After we all caked up with the power of the earth, I shared with them the significance that indeed this ancient ritual would have been repeated every time our tribe would go out and hunt and stalk animals. They realized how important it was to take away their sheen which the animals watch for if they were in a hunting scenario.
They were camouflaging naturally. Preparing for what work lies ahead. Warriors of the earth, every single one of them.
Plant medicine blessings ,
I’ll be posting a video of us playing in the soil in this magic moment mentioned on my Instagram: returntonature which will also end up on the Rtn fb page at www.facebook.com/returntonatureskills
To donate to the return to nature teaching mission and outreach please PayPal to Dan@ReturntoNature.us – all donations go to further spreading nature education to children and adults.
For 2 weeks (Nov. 28 – Dec. 5 2014) we traveled to Colombia to seek and expand our knowledge of wild foods, medicinal plants, culture, and shamanic practices within these sacred lands.
It was my first time exploring anywhere in South America as well as the biodiversity of jungle habitat, which I had a chance to meet for several months traveling in India, back in 2012. In Colombia I was very excited to meet new plant friends, and see the overlap of plant species, and plant families between what I had seen in India, as well as recognizing anything familiar back home.
This kind of journey is one that fills me with passion and excitement. To allow the plants to guide me to the people, and the people then guide me to plants. Here is a brief look at my experience in Colombia.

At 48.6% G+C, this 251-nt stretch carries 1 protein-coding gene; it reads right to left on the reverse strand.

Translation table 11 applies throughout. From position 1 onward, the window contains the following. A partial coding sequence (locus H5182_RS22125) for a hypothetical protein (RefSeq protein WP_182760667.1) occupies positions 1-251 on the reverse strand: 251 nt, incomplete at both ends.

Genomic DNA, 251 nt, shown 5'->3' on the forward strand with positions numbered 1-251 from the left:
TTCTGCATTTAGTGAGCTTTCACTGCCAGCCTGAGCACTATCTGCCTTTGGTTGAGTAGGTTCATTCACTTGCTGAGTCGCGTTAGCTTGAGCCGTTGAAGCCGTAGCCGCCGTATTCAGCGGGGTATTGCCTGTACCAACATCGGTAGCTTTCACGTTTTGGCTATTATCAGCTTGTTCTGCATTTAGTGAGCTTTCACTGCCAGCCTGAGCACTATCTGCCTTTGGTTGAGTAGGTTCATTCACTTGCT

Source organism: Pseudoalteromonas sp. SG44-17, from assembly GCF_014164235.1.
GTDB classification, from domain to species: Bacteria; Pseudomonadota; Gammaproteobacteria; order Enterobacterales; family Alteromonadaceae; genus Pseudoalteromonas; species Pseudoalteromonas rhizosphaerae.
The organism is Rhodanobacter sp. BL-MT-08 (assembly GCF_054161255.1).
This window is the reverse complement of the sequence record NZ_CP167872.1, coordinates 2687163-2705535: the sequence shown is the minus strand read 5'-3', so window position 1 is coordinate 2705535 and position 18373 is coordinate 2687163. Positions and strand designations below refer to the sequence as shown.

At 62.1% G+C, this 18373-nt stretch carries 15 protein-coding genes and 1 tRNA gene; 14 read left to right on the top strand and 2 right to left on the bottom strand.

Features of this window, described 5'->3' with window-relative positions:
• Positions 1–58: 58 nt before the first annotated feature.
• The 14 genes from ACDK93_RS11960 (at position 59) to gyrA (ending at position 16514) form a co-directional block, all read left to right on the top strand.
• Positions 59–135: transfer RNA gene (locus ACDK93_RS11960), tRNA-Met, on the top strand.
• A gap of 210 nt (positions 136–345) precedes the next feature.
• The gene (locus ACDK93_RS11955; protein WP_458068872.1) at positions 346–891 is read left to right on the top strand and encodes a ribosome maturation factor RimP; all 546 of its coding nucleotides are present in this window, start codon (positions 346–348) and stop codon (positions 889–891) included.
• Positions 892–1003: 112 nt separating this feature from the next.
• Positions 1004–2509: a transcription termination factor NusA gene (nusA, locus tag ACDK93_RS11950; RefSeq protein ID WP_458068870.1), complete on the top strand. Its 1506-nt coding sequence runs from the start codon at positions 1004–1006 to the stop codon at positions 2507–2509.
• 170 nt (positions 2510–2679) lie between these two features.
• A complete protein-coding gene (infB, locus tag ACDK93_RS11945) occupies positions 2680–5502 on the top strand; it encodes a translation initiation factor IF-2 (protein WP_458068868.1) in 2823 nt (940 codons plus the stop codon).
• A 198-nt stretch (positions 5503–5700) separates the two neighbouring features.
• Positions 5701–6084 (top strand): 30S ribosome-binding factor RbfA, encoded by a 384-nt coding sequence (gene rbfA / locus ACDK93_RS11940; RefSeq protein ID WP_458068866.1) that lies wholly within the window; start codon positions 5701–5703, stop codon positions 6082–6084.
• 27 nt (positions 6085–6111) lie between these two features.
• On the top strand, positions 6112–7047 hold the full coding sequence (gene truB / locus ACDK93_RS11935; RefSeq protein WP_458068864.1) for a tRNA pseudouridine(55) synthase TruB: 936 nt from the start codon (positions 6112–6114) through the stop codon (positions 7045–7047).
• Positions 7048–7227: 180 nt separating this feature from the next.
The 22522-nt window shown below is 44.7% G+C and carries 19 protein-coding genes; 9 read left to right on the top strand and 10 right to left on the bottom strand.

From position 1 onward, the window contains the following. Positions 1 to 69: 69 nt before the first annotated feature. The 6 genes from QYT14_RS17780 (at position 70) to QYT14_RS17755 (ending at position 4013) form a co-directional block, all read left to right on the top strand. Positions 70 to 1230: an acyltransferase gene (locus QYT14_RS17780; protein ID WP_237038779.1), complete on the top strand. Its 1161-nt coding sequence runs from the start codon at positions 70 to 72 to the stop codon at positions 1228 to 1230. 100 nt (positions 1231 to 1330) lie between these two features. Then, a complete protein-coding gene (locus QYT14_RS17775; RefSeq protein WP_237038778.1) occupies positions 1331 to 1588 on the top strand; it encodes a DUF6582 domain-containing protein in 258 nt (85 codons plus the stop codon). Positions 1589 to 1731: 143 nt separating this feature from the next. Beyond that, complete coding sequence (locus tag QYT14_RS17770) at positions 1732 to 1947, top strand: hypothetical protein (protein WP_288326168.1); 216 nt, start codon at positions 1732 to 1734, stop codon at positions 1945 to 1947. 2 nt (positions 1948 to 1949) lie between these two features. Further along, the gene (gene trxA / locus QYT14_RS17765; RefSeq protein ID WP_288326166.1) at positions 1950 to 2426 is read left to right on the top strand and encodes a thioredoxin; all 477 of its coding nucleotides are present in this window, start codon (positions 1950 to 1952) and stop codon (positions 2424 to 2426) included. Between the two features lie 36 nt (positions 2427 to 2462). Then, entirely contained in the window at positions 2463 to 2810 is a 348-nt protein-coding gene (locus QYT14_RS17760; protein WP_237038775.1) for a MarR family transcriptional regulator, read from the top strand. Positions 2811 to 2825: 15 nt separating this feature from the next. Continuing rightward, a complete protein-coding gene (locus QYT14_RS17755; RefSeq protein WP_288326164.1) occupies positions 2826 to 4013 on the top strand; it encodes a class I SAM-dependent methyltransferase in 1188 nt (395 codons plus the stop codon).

Prior to leaving, I did research and collected a plant list, in which Timothy Lane, of who I thank deeply for his botanical offering, his hours of doing the same thing I did enabled me to research potential species and families to look for.
The list combined consisted of potential edible wild plants I may find, as well as cultivated market fruit species, herbal medicines that I could both find on the ground, and in the markets, as well as famous ethnobotanical plants. The working list of species that I’ve compiled and expanded upon have become the field guide portion of this book. (see index 1) As I sought many forms of medicine in the jungle, market place, and shamanic medicine traditions, I photographed and documented what I had experienced.
Chapter 1: Herbal Preparations and Vaccination Awareness
Whenever traveling as an herbalist, especially one who would prefer to rely on the plants of the ground, it takes lots of study. Within that study is 3 main factors. 1. Mainly the ability to see potential and common threats in the particular area you are traveling in, 2. The ability to have an herbal kit that outlines treatment for those issues because one should never wait, and 3. Access to whatever level of “medicine” you may need, if the need arises. It is of my personal opinion that I should never deny more “corporate” treatments if my methods do not work. Yet, as a novice becomes expert, more can be handled.
Oh yea and 4, perhaps most important, the unexpected =)
Herbal Health Care:
In researching the first big scare of South America and the jungle in general, one must first learn what to do in case of malaria. Malaria which usually one treats by taking a preventative dose (which I hear makes people very sick) in fear of the potential of getting malaria. Luckily, it turned out for us that although there were cases of malaria in the areas we would travel to, it was not likely.
As I did my homework on the issue, it generally seemed from observing websites such as the CDC malaria map (http://www.cdc.gov/malaria/map/) that cases were low in Putumayo area, probably the most rampant area, and even lower in the other areas we would be traveling to. Heeding the official websites message to be careful I developed a tincture to take along for the journey. I knew that I would be able to tend to a strong case of malaria for 4-5 days on what I had brought and chose once again to pass on the damaging preventative medication.
For working with issues such as malaria, one should first know if the ailment is bacterial, viral, fungal, or otherwise in its nature. Treatment for each of these cases are different and require different functions from herbs, foods, and lifestyle changes.